Caravaggio paintings stolen, lost or destroyed

Michelangelo Merisi da Caravaggio, one of the most revolutionary and influential artists of his time, left behind an artistic legacy that continues to amaze and inspire. However, not all of Caravaggio’s paintings have survived to the present day.
Caravaggio’s life was certainly troubled, but some of his works have also experienced complicated events. In fact, some of his masterpieces have been lost due to historical events, theft, or have simply been misplaced due to the vicissitudes of time.

Here are what are the lost paintings of Michelangelo Merisi.

The lost paintings of Caravaggio

Caravaggio, Giuditta e Oloferne ritrovato

Despite the disappearance of some of his works, ongoing research and study of Caravaggio’s paintings have led to the rediscovery of works that were thought lost forever or had been attributed to other artists.


“Judith and Holofernes,” a work by Caravaggio long thought to be lost, was rediscovered in a private collection in France in 2014, raising debates about its authenticity and condition.
The painting was found in the attic of a house in Toulouse and depicts Judith Beheading Holofernes, a subject that Caravaggio tackled in two paintings: one is Caravaggio’s Judith Beheading Holofernes preserved at the National Gallery of Ancient Art in Palazzo Barberini, the other painted in Naples and disappeared in the 17th century. 
Scholars have determined that this is the painting made in Naples and believed to be lost, which remained for nearly a century and a half in the attic of an old house but is perfectly preserved.

Although not all of the works found can be attributed with certainty to Caravaggio, a discovery like this adds important pieces to the puzzle of his artistic output.

Caravaggio, Natività con i Santi Lorenzo e Francesco d’Assisi


Among the works of Michelangelo Merisi lost and never found we must remember the “Nativity with Saints Lawrence and Francis of Assisi,” stolen in 1969 from the Oratory Chapel of San Lorenzo in Palermo. One of the most painful losses for the art world.

The work was stolen with ease from the place where it had stood for more than three centuries, on the night of October 17-18, 1969. It appears to have been some hooded men who stole it, but subsequent searches did not lead to any credible leads; rather, the investigation was spotty and perhaps even hampered by the Mafia.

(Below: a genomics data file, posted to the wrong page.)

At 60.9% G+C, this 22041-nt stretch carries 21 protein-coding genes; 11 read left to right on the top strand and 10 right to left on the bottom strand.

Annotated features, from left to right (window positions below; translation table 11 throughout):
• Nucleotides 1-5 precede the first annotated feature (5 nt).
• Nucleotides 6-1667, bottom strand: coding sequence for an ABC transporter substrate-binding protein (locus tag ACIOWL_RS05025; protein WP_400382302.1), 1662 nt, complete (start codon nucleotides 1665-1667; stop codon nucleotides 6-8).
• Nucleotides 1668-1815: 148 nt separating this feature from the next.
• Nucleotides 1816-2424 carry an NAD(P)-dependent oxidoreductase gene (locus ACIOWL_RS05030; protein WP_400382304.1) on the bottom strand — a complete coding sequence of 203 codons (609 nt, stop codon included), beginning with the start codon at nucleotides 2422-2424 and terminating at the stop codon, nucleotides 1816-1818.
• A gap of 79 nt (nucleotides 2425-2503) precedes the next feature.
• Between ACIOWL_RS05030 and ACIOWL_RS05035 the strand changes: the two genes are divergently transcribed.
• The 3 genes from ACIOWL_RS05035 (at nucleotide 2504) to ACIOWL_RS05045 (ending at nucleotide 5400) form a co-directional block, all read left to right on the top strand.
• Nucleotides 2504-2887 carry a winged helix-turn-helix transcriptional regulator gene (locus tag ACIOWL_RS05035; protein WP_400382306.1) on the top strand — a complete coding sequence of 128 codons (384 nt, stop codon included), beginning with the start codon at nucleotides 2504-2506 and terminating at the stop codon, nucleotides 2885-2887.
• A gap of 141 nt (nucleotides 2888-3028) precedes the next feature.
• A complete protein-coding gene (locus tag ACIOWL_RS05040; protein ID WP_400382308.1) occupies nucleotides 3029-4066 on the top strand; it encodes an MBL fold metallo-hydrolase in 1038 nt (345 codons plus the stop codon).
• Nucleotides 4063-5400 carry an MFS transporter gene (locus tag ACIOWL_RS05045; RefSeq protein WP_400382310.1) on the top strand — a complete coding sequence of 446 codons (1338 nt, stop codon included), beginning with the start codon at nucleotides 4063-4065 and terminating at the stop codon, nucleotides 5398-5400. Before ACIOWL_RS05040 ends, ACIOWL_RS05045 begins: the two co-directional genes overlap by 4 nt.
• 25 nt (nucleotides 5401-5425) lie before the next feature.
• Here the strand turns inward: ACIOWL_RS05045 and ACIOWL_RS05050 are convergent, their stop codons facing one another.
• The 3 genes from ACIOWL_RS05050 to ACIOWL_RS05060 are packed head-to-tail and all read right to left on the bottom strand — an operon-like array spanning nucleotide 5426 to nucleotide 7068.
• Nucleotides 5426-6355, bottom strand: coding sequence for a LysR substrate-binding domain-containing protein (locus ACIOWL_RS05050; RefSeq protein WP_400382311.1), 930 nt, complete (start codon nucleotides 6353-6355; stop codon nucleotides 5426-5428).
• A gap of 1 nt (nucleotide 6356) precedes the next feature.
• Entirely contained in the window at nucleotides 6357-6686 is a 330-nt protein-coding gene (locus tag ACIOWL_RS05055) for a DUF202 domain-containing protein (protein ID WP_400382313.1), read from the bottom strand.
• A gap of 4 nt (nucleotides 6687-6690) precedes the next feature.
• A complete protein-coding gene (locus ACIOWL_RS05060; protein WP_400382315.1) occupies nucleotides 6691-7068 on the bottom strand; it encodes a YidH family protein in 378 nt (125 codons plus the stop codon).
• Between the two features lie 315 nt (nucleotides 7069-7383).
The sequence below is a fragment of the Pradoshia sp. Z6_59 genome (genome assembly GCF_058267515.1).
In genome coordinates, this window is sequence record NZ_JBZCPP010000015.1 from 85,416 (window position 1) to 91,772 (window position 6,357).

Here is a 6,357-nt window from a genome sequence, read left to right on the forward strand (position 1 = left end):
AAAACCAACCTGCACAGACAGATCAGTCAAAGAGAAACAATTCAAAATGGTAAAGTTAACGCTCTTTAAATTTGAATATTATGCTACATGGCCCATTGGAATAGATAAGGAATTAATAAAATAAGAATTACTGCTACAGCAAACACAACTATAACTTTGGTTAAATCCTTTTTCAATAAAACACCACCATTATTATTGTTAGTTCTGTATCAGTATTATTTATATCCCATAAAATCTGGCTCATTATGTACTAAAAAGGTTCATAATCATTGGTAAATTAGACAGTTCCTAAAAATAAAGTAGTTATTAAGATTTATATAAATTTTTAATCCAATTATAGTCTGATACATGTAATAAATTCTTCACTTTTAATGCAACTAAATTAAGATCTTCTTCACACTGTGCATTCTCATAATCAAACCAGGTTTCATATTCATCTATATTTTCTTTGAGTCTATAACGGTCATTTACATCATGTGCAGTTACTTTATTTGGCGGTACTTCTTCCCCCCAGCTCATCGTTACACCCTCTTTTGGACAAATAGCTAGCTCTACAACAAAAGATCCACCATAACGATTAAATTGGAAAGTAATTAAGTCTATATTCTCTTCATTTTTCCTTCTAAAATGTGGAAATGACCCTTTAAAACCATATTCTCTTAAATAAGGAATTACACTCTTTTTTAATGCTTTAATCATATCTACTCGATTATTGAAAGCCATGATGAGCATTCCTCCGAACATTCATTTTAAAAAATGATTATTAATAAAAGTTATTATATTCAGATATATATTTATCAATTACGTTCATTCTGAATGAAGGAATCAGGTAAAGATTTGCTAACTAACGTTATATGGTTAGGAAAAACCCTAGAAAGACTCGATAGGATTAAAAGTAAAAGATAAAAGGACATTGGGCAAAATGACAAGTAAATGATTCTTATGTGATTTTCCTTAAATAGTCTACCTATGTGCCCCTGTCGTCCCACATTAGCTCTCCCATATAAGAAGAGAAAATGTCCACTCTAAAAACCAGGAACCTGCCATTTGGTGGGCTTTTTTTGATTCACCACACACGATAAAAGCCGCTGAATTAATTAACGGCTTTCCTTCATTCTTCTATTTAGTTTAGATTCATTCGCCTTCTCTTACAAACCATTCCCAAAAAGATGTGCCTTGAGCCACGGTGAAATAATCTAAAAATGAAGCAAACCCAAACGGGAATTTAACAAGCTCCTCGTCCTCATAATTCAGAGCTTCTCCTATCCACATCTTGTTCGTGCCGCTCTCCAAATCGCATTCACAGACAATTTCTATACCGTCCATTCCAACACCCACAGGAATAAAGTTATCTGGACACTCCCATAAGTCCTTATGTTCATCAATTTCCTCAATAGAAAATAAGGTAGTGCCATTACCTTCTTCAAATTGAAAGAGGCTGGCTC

Often the work’s name has appeared in some statement brought to justice by mafia turncoats. Some claim that the painting is still perfectly preserved, others claim that it was hidden in a barn and destroyed by rats; there has also been no shortage of statements wanting to lead us to believe that the work has been damaged, burned, and irretrievably lost. Finally, there were reports that in the aftermath of the theft an attempt was made to negotiate in order to obtain the painting in exchange for a cash ransom, but the negotiation was evidently unsuccessful.

After more than fifty years, the Caravaggio painting stolen in Palermo is still nowhere to be found.


There is a painting by Caravaggio that is lost forever. It is the St. Matthew and the Angel that Caravaggio made for the Contarelli Chapel in San Luigi dei Francesi in Rome. The same place where the stunning Vocation of St. Matthew is also located.
Caravaggio actually painted two versions of the same painting: the second version is the one we can still admire in the chapel today; the first version was bought by Marquis Vincenzo Giustiniani for his collection and then purchased by the Prussian state in 1815.
Unfortunate is the painting’s subsequent fate as it became part of the Kaiser Friedrich Museum in Berlin, which, however, was involved in a devastating fire in 1945 that resulted in the destruction of Caravaggio’s painting and many other works of art.  

To understand what the work looked like we have a black-and-white photo and a reconstruction made by the Finnish painter Antero Kahila in 2008, but this does not give us any certainty about the original colors, although in 2017 a small copy was located at the church of Saint Martin in Puillac (Bordeaux). We can only note the compositional differences between the first version and the one that was selected for the Contarelli chapel.

In the first and lost version St. Matthew is seated on a chair covered with a large cloth and is intent on writing his Gospel. His forehead is furrowed and his eyes stare at the paper on which he is writing. The Angel is very young and beautiful, like the one that can be seen in the Rest during the Flight into Egypt.


As for copies, numerous artists over the centuries have been fascinated by Caravaggio’s emotional intensity and innovative technique, making copies and studies of his works. This is especially true of the “Nativity with Saints Lawrence and Francis of Assisi.” Several copies of this painting were made shortly after his death, testifying to the profound impact the work had on the artistic and religious community.

These copies, although they cannot replace the original, offer a glimpse into the composition and details of the work, allowing scholars to continue to study and appreciate Caravaggio’s genius.

The loss of Caravaggio’s artwork is undoubtedly a void in the world’s cultural heritage, but the presence of copies and the possibility of rediscoveries fuel hope that other paintings may emerge from the shadows.
These stories of loss and rediscovery not only highlight the importance of protecting art, but also underscore Caravaggio’s lasting influence on art history, inspiring generations of artists and admirers to seek and preserve beauty, even in the most unexpected places.

Condividi su

Leave a Reply

Your email address will not be published. Required fields are marked *